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Philosophies

The Small Business Guide to Navigating a Global Epidemic

As I sit at my desk in March of 2020 my notifications are all related to how the growing concern around the Coronavirus is affecting thousands of businesses globally and my news feed shows me that this scare is winning the attention of just about every conversation on the planet right now. 

The real question for many of us – is what shall I do about it? How does this impact me?

For many – on a personal level, it means to reduce travel, increase personal hygiene and avoid any unnecessary points of contact with contaminated surfaces. But, as a business owner, how do you navigate the inevitable challenging reality of the months ahead?

Thinking of the thousands of businesses I have served through the years, I figured that I would put myself in their shoes and consider the proactive and purposeful actions I could consider to keep the wheels turning.

1. Think about your EXISTING customers

As challenging as this time may be for you, your current customer base is likely to be hurting too. What are the worries that exist in their world now? How can you reduce or provide for those worries? 

The most important thing you can be to your customers right now is USEFUL.

At one end, this may mean helping to create provisions for a product or service they may run low on, on the other hand, it could simply be making them aware that you are aware of the current risks and are taking every action to reduce them for your customers. 

2. Initiate Remote Working for employees

With reports that employee sickness will inevitably rise, the potential loss of work hours in your business could be significant. Many employees would love the ability to work from home and the current circumstances provide you with the opportunity to trial this and see if it is a long term solution. 

3. Reduce unnecessary spending

With future revenues being less certain than before, it is a great time to look at all current expenditure and think about any line items that do not add value to your current and future plans.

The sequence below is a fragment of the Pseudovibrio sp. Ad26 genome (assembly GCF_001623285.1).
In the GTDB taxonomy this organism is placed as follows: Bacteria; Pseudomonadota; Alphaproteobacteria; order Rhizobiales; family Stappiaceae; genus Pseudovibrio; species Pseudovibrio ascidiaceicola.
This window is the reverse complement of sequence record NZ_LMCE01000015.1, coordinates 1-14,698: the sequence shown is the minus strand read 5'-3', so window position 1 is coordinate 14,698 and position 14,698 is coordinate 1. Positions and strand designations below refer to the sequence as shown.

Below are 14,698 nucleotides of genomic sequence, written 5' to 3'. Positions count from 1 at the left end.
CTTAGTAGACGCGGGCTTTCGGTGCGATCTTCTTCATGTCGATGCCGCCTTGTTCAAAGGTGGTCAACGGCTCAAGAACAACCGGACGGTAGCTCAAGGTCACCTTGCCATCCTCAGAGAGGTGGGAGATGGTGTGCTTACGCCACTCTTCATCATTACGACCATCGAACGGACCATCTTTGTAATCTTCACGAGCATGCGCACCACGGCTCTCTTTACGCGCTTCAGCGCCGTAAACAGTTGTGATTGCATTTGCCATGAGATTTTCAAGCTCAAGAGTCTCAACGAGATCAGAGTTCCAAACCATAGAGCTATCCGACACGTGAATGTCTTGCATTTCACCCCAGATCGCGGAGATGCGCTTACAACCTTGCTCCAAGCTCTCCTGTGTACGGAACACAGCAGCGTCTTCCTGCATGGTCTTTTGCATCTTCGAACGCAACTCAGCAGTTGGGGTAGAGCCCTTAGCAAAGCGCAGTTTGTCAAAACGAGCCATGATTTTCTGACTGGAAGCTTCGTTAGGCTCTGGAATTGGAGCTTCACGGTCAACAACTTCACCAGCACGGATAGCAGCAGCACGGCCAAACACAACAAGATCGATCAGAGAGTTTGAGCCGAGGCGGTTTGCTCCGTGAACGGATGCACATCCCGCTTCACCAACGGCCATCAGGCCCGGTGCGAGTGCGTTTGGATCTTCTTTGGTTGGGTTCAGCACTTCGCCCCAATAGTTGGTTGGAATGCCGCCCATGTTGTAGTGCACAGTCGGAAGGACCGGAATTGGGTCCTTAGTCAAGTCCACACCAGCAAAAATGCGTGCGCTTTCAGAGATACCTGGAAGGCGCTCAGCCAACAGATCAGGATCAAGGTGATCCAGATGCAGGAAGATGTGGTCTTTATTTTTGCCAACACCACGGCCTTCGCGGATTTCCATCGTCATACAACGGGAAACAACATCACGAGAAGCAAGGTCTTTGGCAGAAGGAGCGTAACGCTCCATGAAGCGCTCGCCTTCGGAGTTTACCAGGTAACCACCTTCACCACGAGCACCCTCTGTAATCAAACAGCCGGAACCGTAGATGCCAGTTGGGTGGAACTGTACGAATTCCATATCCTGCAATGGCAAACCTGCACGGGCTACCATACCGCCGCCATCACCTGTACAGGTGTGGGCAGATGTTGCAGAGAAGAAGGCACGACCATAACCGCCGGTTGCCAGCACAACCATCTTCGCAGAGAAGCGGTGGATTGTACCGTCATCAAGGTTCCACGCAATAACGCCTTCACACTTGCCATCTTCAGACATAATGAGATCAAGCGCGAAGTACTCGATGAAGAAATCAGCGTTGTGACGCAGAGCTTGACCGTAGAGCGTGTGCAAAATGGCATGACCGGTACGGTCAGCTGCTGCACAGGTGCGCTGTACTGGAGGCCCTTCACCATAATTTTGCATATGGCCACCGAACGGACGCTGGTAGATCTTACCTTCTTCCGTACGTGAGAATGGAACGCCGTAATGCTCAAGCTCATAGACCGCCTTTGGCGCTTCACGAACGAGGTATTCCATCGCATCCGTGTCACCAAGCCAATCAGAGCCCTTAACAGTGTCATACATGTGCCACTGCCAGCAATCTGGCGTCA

Perhaps you signed up to subscriptions and you rarely use the service, perhaps you have dozens of domain names you will never use or maybe you are paying for space that will unlikely get utilized in the near future. 

4. Develop a new product/service offering

In times of change then it pays to get creative. 

Could you consider an alternative way of delivering value to an audience? Could this be the perfect time to deliver your online course? Have you been meaning to develop a virtual or e-commerce offering. 

Don’t wait for your current sales to dry up before you look for something new. 

5. Pick up the phone (sanitize it first) 

The key in challenging times is to communicate like a pro. You know how easy it is for something to be taken out of context and when tension is high, relationships really do make the biggest difference. 

Whether it is clients, prospects, suppliers or team members then it could well be the time to not hide behind a keyboard and instead, go old school and have a good old fashioned conversation, laced in empathy and something that thinks about their circumstances as well as yours. 

With free flowing conversation it’s possible to find creative solutions around almost any challenge. 

6. Refine and improve internal processes 

If your business is like mine, you have probably a list of things you have been waiting for a good time to work on. From re-working your web copy, to documenting processes or even preparing your tax documentations. If you have been thinking of working on something for a while, and you know it’s important, why not bury your effort in something practical and meaningful whilst we learn the real extent of the situation?

7. Take a long-term view 

Above all else, if you are looking for your business to survive in the long term, make every decision with the long term in mind. 

Protect the relationships, stand by your values and do what’s right by the people that you care about.  

After all, business is a part of life, but it’s not the only part.

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